One very common argument I hear in opposition of Christianity is that Christians “impose” their beliefs upon others. Is this true? Are we even suppose to impose our morals upon others? Should we be quiet instead out of respect to their freedom to not believe?
This is a tough subject we’re all faced with, regardless of our beliefs or lack thereof. It becomes a more intense issue as we see things like DOJ Warns Anti-Muslim Rhetoric Could Violate Law, Obama criminalizes Christianity in the military, Canadian Supreme Court Upholds ‘Hate Speech’ Laws being made into legislative issues and attempting to criminalize such “impositions” upon others.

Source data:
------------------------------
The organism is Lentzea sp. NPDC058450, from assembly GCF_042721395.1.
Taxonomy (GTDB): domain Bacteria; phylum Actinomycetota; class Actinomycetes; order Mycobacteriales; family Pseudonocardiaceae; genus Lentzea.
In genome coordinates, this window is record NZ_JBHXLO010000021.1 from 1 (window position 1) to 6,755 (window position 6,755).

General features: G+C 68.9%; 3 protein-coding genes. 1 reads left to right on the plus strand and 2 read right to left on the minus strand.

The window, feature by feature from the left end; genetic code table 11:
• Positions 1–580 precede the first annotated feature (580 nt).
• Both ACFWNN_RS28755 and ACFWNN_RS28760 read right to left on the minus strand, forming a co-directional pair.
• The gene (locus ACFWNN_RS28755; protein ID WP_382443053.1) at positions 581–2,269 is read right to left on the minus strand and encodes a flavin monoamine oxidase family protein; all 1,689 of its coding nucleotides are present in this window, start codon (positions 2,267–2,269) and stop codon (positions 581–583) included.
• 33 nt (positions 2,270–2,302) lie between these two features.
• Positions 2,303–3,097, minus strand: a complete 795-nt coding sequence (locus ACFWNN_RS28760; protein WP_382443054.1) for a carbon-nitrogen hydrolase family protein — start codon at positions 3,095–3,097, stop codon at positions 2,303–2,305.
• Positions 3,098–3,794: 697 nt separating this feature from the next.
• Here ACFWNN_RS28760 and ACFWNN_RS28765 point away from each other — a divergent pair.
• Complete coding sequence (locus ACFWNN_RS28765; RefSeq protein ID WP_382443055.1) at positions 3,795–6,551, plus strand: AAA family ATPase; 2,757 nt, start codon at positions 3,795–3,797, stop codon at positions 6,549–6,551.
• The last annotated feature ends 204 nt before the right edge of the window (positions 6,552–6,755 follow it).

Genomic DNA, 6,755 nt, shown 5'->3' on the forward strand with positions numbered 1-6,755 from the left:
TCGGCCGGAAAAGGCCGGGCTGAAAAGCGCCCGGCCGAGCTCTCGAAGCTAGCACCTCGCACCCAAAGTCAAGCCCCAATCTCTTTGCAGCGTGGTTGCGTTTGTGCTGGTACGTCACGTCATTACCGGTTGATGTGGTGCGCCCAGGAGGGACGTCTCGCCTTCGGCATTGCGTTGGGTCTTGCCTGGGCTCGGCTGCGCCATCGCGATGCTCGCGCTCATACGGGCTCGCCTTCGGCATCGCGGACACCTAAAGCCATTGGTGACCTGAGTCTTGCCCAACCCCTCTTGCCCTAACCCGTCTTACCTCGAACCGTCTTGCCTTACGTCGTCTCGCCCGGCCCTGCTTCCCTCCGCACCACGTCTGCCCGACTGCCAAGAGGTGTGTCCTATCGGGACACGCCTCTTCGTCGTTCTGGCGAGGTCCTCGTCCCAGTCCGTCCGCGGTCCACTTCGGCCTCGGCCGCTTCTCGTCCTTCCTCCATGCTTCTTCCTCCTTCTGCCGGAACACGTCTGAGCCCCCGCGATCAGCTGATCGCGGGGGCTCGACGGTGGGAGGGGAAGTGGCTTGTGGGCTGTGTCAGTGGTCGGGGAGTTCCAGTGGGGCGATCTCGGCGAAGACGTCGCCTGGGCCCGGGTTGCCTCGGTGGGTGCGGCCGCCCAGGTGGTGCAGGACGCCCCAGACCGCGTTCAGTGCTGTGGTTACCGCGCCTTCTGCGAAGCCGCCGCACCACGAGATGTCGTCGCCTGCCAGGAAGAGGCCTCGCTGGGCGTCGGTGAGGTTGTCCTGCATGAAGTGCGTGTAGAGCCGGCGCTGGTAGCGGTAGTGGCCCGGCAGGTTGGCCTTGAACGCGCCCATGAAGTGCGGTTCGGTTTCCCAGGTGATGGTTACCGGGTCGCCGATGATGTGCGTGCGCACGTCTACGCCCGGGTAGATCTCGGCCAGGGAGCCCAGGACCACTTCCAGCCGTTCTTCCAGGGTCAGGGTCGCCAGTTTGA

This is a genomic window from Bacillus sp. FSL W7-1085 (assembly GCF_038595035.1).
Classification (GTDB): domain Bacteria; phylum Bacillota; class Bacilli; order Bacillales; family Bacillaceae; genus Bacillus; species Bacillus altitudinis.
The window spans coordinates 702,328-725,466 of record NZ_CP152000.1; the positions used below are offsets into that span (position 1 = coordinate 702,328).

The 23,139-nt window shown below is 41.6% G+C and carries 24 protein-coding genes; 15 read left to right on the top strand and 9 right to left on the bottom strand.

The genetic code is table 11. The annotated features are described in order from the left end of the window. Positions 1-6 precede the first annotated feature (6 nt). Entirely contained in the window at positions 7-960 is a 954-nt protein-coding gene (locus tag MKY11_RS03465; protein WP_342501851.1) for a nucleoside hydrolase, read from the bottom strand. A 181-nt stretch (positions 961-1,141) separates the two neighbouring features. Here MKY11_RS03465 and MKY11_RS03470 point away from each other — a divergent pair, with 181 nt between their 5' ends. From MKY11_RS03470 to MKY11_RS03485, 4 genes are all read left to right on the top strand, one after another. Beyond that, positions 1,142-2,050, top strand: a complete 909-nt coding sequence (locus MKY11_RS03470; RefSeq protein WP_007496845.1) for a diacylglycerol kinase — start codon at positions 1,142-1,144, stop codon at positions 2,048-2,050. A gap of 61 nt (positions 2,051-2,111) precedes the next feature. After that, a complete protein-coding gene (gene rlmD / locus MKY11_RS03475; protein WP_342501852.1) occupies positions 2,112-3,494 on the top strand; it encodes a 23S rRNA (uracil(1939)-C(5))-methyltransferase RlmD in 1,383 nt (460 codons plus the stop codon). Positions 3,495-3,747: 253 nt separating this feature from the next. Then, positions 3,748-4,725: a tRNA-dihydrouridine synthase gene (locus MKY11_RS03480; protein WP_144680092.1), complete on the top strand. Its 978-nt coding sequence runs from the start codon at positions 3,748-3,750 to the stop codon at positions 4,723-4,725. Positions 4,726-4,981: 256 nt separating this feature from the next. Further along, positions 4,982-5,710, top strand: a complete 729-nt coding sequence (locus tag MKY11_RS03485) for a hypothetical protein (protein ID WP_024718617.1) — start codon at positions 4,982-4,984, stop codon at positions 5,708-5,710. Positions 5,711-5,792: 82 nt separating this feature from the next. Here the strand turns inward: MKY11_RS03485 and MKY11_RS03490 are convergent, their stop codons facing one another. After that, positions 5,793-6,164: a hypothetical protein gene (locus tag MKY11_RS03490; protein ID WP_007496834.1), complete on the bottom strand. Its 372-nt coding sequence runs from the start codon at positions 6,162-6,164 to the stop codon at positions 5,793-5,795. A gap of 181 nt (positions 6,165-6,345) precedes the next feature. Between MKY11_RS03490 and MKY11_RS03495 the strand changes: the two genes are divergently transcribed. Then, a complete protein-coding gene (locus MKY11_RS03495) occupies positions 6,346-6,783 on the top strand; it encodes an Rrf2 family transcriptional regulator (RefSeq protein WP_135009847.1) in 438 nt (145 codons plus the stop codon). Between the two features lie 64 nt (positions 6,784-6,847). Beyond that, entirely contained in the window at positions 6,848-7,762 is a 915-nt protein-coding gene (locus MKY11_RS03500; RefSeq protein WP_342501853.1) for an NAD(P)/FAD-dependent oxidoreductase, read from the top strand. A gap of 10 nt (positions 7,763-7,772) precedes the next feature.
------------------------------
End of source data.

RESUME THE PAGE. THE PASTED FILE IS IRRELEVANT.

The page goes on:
Defining the word Impose correctly
The simplest definition is:
to establish or apply by authority; to establish or bring about as if by force.
Based on that definition, the answer is “No, we as Christians are NOT to impose our views upon others.” (I’ll clarify in a moment that I do not mean we aren’t suppose to say anything and remain silent). The problem seems to be evident that exaggerated terms are used by opponents when making a compelling argument in favor of their view. People then begin to ignore the exaggerated expressions as exaggerations and instead adhere to viewing them as truth without seeing the error in doing so. The same goes with the usage of “imposing” since I do not see such instances of imposition of the Christian views, or not to any extent that jeopardizes the freedom of others to believe to the contrary of that view. I’m not saying their aren’t occasionally a few radicals that try doing so, but the few aren’t representatives of the whole and most often the whole oppose the few radicals along with non-believers alike. Remember, FORCEFUL assertion of such a view.